How do I handle an employee who has resigned to become a competitor?
Monday, February 23rd, 2009
One of my salespeople recently resigned and started his own company competing with mine. I subsequently learned that he had been conducting his new business on the side while he was still working for me. What should I do?
You should do nothing. Keep building your company and forget about the guy. Don’t let this incident cause you to lose focus on what’s really important to your business. People waste a lot of time and energy worrying about ex-employees who become competitors. When employees leave to go into competition, I wish them well and send them a plant. It’s a cactus. This guy should be history as far as you’re concerned. If he’s an unethical person, he’ll eventually get his comeuppance.
Yours truly, Norm
| Posted in Competitors
Should I handle my own sales?
Monday, February 16th, 2009
I am the owner of a small handbag company that is facing a tremendous amount of competition. My business was doing very well until about a year ago, when sales started to slip. I have received wonderful editorial credits in the top fashion publications and have had placement in the finest stores in the country with good sell-through. Last year I decided to take sales in-house, because I thought I could be the best spokesperson for my product. My primary goal is to build a solid brand. How can I get to the next level?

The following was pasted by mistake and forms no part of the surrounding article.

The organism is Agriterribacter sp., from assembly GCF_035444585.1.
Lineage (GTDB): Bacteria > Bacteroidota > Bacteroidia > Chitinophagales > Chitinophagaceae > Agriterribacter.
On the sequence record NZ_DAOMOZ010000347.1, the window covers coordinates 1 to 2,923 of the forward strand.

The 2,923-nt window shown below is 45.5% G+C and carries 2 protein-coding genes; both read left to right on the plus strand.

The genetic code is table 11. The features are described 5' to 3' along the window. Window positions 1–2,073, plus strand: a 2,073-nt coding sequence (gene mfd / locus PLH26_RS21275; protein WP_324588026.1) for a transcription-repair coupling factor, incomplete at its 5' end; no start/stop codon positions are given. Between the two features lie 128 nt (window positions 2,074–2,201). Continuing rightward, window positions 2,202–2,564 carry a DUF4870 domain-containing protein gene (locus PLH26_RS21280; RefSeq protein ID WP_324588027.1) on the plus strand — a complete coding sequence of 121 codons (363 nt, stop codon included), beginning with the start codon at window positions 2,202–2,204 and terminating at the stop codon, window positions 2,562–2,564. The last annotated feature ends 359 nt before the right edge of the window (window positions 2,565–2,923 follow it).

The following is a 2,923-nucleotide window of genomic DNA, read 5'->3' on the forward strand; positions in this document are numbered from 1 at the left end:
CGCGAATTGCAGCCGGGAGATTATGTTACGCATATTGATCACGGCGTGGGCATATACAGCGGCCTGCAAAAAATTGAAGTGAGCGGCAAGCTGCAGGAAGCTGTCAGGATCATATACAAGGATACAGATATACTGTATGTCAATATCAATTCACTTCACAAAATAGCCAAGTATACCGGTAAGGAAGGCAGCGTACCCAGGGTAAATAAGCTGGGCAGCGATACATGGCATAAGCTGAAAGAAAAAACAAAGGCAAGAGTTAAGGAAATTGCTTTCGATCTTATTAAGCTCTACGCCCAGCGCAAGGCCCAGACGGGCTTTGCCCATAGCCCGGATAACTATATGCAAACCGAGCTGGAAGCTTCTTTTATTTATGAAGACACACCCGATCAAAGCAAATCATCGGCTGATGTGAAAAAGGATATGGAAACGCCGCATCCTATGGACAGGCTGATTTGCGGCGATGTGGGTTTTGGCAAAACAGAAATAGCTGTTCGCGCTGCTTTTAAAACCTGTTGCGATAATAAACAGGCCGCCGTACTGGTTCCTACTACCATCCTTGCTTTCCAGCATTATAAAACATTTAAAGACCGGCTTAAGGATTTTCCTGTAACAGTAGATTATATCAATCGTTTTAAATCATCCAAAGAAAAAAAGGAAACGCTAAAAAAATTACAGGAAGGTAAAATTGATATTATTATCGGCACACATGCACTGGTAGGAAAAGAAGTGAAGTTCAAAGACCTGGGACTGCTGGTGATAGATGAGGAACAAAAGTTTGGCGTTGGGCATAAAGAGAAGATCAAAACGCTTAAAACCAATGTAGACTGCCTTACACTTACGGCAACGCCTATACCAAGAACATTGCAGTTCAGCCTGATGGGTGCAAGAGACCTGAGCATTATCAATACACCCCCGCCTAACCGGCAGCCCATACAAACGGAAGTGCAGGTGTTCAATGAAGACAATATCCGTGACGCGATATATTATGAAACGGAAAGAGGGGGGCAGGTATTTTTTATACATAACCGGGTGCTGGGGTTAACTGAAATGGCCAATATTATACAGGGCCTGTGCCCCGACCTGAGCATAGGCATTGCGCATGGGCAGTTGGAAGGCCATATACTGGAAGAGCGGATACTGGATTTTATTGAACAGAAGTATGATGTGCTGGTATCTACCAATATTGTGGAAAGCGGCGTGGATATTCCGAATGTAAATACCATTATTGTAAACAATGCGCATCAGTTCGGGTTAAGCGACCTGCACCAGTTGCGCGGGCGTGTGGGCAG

Handling your own sales is not how you build a brand. You need to develop a certain mystique as the person whose name is on the product. You can’t do that if you’re spending your time qualifying leads, making sales calls, getting doors slammed in your face. To build a brand, increase your sales, and grow the company, you need to turn responsibilities over to other people. That can be hard, I admit, particularly when you believe you can do the job better than anyone else. I was the first dispatcher in my delivery business, and I always thought I was the best at it. But if I were still dispatching, I’d have a very small company today.
Yours truly, Norm
| Posted in Business Success